Participate in Research
Researchers are interested in studying wildlife and wildlife rehabilitation and they need our help. Click on one of the below studies to learn more and see what you can contribute!
COVID-19 and Zoonotic Exposure Survey
Dr. Anne Rimoin and her team in the UCLA Fielding School of Public Health Department of Epidemiology invite you to participate in the Veterinary and Zoonotic Surveillance for SARS-CoV-2 (COVID-19) and Other Coronaviruses Study, a study of animal healthcare and welfare workers, to assess their potential exposures to SARS-CoV-2 and other zoonotic pathogens, clinical symptoms, mental health, and attitudes and practices associated with the pandemic response. The study will consist of online monthly questionnaires (est. time of completion is 30 min for the baseline survey and 10 min for all follow-up surveys), with the potential for future engagement for antibody testing and other research as funding becomes available, should you indicate your interest in being contacted for that.
Through participation in this study, you will:
- Receive periodic summary reports of study findings
- Have an opportunity to participate in future COVID-related and other zoonoses-related research (including COVID-19 antibody testing, should funding become available)
- Inform public health understanding of infection risks to veterinary workers and how to best protect them
Dr. Rimoin is very interested in building a long-term partnership with animal healthcare and welfare workers to engage with on future COVID-19 research as well as future research about zoonotic diseases. Her team hopes to use our findings from this research to inform One Health policy efforts to protect animal healthcare and welfare workers from infection with zoonotic diseases.
For more information and to enroll, please visit this link. Additionally, the study flyer with more information is attached.
Lead Poisoning in Bald Eagles
I am conducting a survey to review and summarize current lead toxicity diagnostic and therapeutic protocols as well as outcomes for lead-poisoned Bald Eagles across multiple rehabilitation centers in the U.S.
Your participation in this survey will help the rehabilitation community have a broader understanding of diagnostic and treatment protocols in use and outcomes for lead-poisoned Bald Eagles.
Through evaluation of the responses, I hope to also identify rehabilitation centers which would be ideal candidates to participate in a post-release survival study, for which I will be applying for a grant.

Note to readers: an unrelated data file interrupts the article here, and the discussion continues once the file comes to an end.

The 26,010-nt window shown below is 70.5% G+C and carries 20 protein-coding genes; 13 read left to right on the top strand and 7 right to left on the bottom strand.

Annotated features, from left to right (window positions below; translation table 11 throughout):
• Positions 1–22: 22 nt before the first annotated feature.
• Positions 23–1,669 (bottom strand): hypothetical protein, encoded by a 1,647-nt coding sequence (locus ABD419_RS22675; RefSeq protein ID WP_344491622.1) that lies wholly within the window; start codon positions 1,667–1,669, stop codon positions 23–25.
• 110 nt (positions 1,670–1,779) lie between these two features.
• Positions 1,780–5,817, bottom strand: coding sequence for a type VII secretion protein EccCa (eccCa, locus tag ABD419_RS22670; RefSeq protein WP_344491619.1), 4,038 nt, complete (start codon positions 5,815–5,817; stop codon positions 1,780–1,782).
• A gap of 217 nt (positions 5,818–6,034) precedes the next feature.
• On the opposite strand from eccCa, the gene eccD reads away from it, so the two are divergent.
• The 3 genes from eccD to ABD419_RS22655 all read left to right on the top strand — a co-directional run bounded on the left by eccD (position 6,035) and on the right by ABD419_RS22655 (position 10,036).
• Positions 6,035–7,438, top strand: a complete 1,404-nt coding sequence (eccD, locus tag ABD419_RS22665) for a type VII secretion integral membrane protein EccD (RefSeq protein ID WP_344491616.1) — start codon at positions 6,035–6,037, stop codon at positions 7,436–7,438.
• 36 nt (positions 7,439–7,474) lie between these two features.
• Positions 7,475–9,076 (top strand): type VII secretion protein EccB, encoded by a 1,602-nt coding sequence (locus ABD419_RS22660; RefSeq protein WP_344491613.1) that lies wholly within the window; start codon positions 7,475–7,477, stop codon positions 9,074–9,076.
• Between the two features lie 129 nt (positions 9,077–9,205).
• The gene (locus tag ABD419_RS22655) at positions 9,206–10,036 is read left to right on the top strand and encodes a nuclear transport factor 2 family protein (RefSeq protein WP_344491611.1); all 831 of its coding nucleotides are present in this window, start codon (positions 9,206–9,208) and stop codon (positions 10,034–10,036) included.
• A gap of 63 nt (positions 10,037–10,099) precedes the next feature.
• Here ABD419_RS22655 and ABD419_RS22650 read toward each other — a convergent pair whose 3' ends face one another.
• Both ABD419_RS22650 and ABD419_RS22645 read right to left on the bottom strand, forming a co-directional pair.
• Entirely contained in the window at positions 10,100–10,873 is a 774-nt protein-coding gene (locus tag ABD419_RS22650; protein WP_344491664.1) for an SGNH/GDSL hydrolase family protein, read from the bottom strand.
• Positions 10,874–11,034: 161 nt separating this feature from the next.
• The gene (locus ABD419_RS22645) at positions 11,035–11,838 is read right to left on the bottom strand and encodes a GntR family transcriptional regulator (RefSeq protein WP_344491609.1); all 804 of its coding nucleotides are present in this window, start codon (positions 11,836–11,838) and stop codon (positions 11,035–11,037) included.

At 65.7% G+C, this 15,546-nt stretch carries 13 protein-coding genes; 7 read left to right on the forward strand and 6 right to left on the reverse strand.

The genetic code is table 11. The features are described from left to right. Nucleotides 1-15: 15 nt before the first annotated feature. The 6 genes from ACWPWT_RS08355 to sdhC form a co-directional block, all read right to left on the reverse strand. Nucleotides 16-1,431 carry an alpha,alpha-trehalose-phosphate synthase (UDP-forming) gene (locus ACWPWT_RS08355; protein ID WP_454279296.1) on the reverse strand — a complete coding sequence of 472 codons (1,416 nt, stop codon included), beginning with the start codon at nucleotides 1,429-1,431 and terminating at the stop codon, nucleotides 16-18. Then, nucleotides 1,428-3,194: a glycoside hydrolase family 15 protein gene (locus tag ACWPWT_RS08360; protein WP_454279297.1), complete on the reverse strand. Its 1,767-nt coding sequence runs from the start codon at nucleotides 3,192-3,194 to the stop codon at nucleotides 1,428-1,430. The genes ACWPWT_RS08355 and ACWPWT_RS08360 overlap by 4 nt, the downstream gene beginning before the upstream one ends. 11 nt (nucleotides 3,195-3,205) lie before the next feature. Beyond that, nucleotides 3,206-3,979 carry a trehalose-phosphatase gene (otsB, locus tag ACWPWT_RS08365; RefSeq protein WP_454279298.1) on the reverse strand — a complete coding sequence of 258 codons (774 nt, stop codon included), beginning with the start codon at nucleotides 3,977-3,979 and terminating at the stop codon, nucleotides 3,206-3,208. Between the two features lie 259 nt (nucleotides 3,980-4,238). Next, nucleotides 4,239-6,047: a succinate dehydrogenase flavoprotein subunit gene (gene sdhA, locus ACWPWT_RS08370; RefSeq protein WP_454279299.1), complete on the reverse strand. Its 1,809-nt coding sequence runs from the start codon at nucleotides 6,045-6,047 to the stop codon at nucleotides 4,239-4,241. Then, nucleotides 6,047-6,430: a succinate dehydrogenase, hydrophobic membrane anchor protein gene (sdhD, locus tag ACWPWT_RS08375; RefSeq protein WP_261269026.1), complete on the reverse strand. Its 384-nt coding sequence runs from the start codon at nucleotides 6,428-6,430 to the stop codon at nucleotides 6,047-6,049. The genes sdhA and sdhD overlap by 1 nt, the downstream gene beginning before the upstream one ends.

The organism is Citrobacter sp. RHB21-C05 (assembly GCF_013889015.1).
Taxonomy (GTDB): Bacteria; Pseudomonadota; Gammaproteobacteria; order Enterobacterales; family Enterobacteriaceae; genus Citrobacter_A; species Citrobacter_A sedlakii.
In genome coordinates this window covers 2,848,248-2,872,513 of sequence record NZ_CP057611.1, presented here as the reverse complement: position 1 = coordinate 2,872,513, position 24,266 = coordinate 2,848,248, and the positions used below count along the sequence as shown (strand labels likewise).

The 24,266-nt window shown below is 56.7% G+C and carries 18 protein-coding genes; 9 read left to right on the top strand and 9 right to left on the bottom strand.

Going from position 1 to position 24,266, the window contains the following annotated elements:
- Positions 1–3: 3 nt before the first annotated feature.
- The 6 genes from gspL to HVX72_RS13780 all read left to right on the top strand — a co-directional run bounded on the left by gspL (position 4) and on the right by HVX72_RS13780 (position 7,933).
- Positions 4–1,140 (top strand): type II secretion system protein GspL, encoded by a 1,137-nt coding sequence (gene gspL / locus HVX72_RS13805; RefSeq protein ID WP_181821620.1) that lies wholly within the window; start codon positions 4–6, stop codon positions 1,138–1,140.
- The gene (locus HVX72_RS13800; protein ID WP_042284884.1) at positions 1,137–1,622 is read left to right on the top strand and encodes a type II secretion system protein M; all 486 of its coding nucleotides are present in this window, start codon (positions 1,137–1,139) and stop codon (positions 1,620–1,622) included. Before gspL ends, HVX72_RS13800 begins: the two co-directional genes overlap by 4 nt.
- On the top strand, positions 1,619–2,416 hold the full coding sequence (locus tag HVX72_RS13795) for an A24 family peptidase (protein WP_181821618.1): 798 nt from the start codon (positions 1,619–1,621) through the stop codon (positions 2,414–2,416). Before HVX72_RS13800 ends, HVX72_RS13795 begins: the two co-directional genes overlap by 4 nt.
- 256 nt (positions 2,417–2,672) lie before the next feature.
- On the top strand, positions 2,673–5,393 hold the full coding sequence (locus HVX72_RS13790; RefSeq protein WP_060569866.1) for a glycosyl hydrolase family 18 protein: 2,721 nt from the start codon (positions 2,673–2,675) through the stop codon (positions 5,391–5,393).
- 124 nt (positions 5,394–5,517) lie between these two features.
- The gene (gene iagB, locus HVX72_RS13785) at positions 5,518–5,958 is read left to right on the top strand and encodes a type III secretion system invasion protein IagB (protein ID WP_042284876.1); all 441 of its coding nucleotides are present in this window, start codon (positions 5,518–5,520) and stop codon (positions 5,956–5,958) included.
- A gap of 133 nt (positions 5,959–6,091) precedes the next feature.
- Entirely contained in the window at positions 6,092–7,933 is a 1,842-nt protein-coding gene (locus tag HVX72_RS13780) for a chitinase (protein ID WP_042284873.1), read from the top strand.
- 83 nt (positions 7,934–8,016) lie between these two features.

The survey consists of 28 questions; one of which asks for numeric data from your center, which may take a bit more time to complete. The rest of the survey should only take about 10-15 minutes. Should you choose not to share numeric data from your center, you may opt not to answer that question. Please limit data to only those patients with confirmed (vs. suspected) lead toxicity. The deadline for response to the survey is the end of August.
Your submission of the completed survey will be taken as informed consent to use the results in possible future presentations or publications. If you have any questions about the questionnaire or the process, please email me at firstname.lastname@example.org.
Attitudes to pain assessment & management in wildlife rehabilitation
Pain assessment and management is a growing field in veterinary medicine. Over the past 20 years, many studies to improve the ability to assess and manage pain have been undertaken. In the veterinary field many papers have been published which survey the attitudes of veterinary professionals to pain assessment and pain management. To date, there has been no survey of the attitudes of wildlife veterinarians and wildlife rehabilitators. My objective is to determine the attitudes of the wildlife rehabilitation community towards pain assessment and management, in wildlife admitted for rehabilitation.
Your participation in this survey will improve our understanding of how pain is perceived and managed in wildlife species. This data can provide significant information for targeting areas where further training, resources and research are needed, improving communication between wildlife rehabilitators and their veterinarians, and ultimately improving animal welfare by increasing knowledge of pain assessment and pain management in wildlife. The survey takes less than 10 minutes to complete and all responses are anonymous. You are welcome to share the survey with colleagues.
Mange trends in North America through space and time
We are wildlife disease researchers looking to combine records from rehabilitation centers across the US and Canada of animals that have been treated for sarcoptic mange (mite Sarcoptes scabiei) to assess patterns in mange cases through space and time. Records of mammals that have not been affected by mange are also sought to act as a reference. We are hoping for records with information including: species, pick-up location, year, month, mange afflicted, mite identification information (if available), symptom descriptions, among others. Facilities/rehabbers with >2 years of records are of particular interest, as we hope to compare trends through time. Please feel free to contact Drs. Christopher Kozakiewicz and Alynn Martin at email@example.com with questions or comments.
Comparative Ocular Study
The Comparative Ocular Pathology Laboratory of Wisconsin is looking for specimens for their research library. They are specifically looking for formalin – fixed heads of recently dead (no more than three hours) of the following:
- Screech Owl head
Please contact Dick Dubielzig at firstname.lastname@example.org or visit http://www.vetmed.wisc.edu/pbs/dubielzig/pages/coplow/advice.html for more information.